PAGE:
No less urgent is the dumping of toxic coal ash in the town of Peñuelas by AES, a subcontractor for the island’s electric company, Puerto Rico Electric Power Authority (PREPA). Before the hurricane season, columns of trucks laden with ash waste from its energy plant in the town of Guayama barreled through roads lined with police escorts every few days. Peñuelas residents say that wind disperses ashes from the dump site, which are blown into people’s homes, causing skin, eyes, nose, throat, and lung irritations, as well as cancer and other diseases, prompting tenacious protests and claims of poisoning. As further evidence to support their claims, activists point to the results of the company’s previous dumping in the Dominican Republic, where residents won a lawsuit that led to the company’s expulsion from the site. During Hurricanes Irma and Maria, AES refused to cover approximately 120,000 tons of material at its plant in Guayama, which was thrashed by Hurricane Maria. For this, AES was fined and declared noncompliant with the Puerto Rican EQB.8The company has appealed, arguing they are not ashes but the chemical Agremax that is added to ashes before dumping them, and which they claim is not toxic or dispersible. The appeal has not yet been decided and not all facts of this case are public, but the testimony of residents points to high levels of toxicity and purposeful negligence by the company. A recent protest at the Capitol building in San Juan featured activists from the group Promises Are Over (Se Acabaron Las Promesas) clad in protective suits, gloves, and face masks depositing Agremax on the steps of the Capitol building and carrying a banner that read, “The only ashes we want are those of the fiscal control board” in reference to the financial oversight committee established by the 2016 PROMESA legislation,9“The recent legislation, PROMESA (or ‘promise,’ a cynical and injurious acronym for the Puerto Rico Oversight, Management, and Economic Stability Act), which imposes millions of dollars of accrued debt and stringent austerity measures on Puerto Rico and its inhabitants, is yet to be audited. PROMESA has established a supra governmental body with complete control over finances and the laws and regulations adopted by the PR government.” (https://www.commondreams.org/views/2017/09/30/cruelest-storm-200-academics-speak-out-puerto-rico) which was promulgated to ensure that Puerto Rico repays its debts.
Additionally, the disconnection of the island municipalities of Vieques and Culebra from supplies following the hurricanes is a serious concern. The departure in 2003 of the US Navy was supposed to create opportunities for environmental redress, economic development, and further integration into the broader Puerto Rican economy. Yet, in reality, the structural vulnerability of residents on those small islands has increased, given the lack of adequate remediation and investment in public infrastructure. Cutbacks in transportation and reductions in public services had already exacerbated these problems before the hurricanes. Unable to communicate with the main island of Puerto Rico, with collapsed docks, battered airports, and very little fresh water, the full scope of the disaster on Culebra and Vieques remains unclear.10There remain vital questions about the elevated levels of chronic disease, ongoing open air explosion of live ordnance on Vieques, and the lack of federal commitment to cleaning up the depleted uranium munitions and other deadly traces of the US military.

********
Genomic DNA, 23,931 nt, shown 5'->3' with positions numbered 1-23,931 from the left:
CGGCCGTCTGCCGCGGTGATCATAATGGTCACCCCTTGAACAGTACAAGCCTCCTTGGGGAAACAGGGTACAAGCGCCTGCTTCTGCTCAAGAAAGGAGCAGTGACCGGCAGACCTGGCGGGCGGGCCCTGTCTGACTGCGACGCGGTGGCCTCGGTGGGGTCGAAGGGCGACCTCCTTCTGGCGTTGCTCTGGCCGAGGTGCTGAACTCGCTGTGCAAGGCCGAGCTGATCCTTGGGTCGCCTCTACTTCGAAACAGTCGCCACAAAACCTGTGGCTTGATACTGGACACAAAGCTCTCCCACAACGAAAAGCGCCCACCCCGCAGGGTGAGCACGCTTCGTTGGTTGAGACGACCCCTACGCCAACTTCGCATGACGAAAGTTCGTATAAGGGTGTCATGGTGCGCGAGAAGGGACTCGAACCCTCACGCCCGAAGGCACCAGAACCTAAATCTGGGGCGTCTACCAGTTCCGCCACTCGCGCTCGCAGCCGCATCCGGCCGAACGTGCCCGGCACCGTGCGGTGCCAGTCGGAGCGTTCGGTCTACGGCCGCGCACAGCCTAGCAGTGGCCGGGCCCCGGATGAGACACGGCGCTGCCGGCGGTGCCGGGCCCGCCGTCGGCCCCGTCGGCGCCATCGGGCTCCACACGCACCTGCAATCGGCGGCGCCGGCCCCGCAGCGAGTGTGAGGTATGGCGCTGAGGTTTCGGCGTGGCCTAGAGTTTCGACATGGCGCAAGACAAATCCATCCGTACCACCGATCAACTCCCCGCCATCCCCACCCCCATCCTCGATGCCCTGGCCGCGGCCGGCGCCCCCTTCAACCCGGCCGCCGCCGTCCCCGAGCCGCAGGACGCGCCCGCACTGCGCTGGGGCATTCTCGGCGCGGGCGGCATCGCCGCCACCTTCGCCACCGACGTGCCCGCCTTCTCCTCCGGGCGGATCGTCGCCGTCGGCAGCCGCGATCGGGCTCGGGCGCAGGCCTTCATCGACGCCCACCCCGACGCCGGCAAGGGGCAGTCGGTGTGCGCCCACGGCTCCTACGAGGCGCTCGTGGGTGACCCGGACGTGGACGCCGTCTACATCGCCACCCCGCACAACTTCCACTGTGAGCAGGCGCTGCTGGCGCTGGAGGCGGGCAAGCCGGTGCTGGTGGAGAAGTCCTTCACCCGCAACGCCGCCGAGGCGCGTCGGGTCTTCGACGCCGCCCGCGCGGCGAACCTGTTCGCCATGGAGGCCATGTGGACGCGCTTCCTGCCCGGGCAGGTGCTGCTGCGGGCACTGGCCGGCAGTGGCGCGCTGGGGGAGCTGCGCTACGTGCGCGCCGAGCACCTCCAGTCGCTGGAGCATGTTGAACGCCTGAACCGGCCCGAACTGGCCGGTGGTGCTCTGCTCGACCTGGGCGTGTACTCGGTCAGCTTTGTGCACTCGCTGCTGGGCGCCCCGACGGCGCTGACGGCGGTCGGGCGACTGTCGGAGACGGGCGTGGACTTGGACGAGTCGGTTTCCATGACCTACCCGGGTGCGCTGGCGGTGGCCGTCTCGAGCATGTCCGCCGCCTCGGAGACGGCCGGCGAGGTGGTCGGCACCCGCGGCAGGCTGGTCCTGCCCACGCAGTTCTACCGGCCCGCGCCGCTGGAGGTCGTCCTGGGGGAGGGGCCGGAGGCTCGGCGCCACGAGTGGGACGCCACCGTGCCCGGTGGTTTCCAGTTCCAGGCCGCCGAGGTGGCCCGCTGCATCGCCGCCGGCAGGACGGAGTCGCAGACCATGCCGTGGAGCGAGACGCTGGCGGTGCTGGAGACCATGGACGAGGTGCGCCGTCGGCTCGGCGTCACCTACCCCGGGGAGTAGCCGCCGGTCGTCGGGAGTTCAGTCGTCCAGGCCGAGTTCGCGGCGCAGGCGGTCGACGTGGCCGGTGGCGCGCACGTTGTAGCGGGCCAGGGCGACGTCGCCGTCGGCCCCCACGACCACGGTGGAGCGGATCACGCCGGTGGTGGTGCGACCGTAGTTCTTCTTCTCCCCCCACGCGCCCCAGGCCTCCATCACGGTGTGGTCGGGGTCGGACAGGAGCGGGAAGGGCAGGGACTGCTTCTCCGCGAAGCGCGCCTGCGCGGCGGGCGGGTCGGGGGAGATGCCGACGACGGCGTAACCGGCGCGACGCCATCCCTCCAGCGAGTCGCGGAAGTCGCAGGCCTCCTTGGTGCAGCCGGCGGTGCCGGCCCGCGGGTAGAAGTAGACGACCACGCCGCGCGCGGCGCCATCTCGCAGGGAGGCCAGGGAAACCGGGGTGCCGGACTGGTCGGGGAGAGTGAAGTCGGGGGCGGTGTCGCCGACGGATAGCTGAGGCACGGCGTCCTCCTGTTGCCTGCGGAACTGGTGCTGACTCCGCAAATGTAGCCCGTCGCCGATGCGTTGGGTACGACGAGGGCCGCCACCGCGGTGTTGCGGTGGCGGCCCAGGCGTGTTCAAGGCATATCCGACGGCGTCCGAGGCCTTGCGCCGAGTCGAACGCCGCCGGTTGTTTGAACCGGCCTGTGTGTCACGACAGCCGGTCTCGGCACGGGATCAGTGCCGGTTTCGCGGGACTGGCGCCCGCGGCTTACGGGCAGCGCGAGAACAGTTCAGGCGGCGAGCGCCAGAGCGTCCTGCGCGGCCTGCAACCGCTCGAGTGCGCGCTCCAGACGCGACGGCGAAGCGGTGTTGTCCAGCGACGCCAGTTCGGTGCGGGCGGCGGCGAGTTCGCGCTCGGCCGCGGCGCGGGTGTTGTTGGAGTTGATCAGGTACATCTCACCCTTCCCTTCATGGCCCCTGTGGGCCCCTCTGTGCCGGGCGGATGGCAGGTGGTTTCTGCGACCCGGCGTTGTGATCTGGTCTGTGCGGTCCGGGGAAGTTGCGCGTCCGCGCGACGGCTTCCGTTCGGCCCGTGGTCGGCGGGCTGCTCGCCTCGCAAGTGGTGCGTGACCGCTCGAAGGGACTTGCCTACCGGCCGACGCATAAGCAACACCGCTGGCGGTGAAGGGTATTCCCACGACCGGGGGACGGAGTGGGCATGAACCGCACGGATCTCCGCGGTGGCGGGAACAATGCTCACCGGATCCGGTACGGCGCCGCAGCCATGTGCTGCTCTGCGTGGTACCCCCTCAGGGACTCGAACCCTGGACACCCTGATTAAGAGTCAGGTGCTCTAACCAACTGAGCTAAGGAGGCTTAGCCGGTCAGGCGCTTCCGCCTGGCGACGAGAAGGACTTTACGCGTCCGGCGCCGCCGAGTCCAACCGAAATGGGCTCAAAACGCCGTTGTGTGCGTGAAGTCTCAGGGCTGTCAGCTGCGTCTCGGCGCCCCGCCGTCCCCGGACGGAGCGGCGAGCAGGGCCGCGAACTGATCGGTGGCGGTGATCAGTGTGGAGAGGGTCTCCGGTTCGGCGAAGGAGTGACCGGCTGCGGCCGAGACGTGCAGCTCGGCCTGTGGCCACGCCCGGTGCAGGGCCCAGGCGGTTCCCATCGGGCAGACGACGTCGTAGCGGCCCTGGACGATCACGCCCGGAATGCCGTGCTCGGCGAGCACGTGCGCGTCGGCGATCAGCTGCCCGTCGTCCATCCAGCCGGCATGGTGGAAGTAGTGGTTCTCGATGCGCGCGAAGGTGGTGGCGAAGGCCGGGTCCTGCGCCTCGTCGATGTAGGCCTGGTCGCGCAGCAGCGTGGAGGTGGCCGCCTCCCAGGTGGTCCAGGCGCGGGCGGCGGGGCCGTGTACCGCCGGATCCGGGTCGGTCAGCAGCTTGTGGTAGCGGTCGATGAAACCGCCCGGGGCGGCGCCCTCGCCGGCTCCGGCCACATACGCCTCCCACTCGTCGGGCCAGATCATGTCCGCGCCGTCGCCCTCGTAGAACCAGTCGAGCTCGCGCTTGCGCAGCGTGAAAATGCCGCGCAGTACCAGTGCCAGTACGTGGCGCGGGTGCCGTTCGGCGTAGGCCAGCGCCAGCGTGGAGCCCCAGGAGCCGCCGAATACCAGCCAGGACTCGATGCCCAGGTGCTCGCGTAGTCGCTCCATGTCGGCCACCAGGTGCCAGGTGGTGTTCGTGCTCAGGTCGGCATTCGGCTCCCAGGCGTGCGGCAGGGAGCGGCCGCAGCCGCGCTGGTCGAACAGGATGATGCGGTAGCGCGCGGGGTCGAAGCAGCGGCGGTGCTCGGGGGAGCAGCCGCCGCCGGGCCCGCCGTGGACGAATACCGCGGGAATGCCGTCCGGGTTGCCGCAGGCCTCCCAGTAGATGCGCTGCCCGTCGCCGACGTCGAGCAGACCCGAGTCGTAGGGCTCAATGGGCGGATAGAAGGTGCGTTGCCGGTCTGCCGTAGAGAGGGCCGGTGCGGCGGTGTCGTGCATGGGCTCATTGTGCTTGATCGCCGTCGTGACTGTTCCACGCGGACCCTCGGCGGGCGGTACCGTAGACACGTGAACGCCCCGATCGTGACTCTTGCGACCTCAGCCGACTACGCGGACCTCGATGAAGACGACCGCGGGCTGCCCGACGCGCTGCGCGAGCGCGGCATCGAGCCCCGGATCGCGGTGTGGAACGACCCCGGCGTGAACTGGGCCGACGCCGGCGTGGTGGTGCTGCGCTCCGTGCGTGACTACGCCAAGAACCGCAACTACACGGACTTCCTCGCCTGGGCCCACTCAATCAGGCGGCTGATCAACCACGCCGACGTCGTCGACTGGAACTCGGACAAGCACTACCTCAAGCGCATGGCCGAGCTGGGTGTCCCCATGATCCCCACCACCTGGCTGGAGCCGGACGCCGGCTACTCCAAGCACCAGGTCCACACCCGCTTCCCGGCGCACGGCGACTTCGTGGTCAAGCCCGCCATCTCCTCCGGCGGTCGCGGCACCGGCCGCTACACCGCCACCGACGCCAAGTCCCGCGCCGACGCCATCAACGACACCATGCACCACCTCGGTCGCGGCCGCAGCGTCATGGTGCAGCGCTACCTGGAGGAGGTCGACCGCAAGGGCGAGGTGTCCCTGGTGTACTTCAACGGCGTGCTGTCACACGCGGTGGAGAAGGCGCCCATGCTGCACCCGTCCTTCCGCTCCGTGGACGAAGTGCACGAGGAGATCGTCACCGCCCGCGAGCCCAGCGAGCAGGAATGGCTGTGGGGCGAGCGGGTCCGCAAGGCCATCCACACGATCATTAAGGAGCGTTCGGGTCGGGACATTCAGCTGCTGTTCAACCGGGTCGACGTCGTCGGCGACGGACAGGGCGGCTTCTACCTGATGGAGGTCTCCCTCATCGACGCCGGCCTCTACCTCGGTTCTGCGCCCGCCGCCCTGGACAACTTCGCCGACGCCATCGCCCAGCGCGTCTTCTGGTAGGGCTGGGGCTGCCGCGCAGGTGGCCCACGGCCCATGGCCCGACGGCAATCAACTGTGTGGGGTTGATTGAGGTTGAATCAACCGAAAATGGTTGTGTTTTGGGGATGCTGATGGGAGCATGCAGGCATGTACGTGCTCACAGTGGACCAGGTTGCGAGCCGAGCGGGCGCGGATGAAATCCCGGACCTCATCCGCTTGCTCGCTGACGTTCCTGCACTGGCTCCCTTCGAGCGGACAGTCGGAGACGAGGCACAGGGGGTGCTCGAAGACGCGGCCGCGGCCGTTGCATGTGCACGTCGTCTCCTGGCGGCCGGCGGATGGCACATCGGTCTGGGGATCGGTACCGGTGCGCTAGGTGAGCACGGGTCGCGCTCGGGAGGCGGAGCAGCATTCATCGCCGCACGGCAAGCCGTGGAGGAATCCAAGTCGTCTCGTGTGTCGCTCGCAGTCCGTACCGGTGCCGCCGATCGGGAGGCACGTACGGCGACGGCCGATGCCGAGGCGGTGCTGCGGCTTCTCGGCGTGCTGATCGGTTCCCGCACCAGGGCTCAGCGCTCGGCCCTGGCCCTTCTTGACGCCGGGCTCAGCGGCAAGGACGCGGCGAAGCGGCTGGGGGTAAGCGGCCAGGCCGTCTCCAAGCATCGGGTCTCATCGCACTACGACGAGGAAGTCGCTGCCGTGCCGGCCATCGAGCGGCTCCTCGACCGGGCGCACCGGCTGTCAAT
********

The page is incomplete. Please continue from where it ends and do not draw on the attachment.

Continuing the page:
What’s next?“The just and sustainable recovery of Puerto Rico must be an extremely high priority, not only for Puerto Ricans, but for the region as a whole.”
In spite of the island-wide loss of electricity, many observers noted that Hurricane Irma caused only moderate damage to Puerto Rico. However, Hurricane Maria proved these effects could easily be compounded. Some of the most vulnerable people remained without electricity and water at the time of Maria’s landfall, and the entire island continues in a state of extreme precarity. The just and sustainable recovery of Puerto Rico must be an extremely high priority, not only for Puerto Ricans, but for the region as a whole.
Soon after Hurricane Irma devastated the Virgin Islands and Barbuda, reports emerged of Puerto Ricans with access to sea worthy vessels sailing to the Virgin Islands and Barbuda to deliver water and food and to transport hurricane victims to Puerto Rico. It is highly probable that in the future Puerto Rico could find itself in a similar situation to the island of Lesbos, Greece—simultaneously in the middle of a deep socioeconomic crisis, as well as the port of arrival for (climate) refugees. Puerto Rico will probably continue to be a critical staging ground for disaster relief efforts in the eastern Caribbean in the coming years.
A more realistic and humane policy approach to the circum-Caribbean region is needed; one that accounts for the unique challenges posed by the region’s history of political, economic, social, and environmental exploitation. Researchers must help craft solutions that build on community strengths and experiences of survival in the face of crisis. Recent news interviews that feature disaster-response professionals demonstrate just how out of touch many such experts are with vulnerable communities, referring to “neighbors helping neighbors” as a “cutting-edge idea” that relief agencies should do more to harness. Their surprised discovery of this concept is condescending, and facilitates an attention shift away from the larger scale issues. In reality, neighbors do not need help knowing how to help their neighbors, nor do they ever simply cross their arms and wait for assistance—ethnographic research on Katrina, Sandy, and many other disasters has shown local help is often the most effective and the most readily available. What vulnerable communities need is an infrastructure of sustainable economic development and reliable everyday public services so their existing adaptive capacities can be strengthened and supported.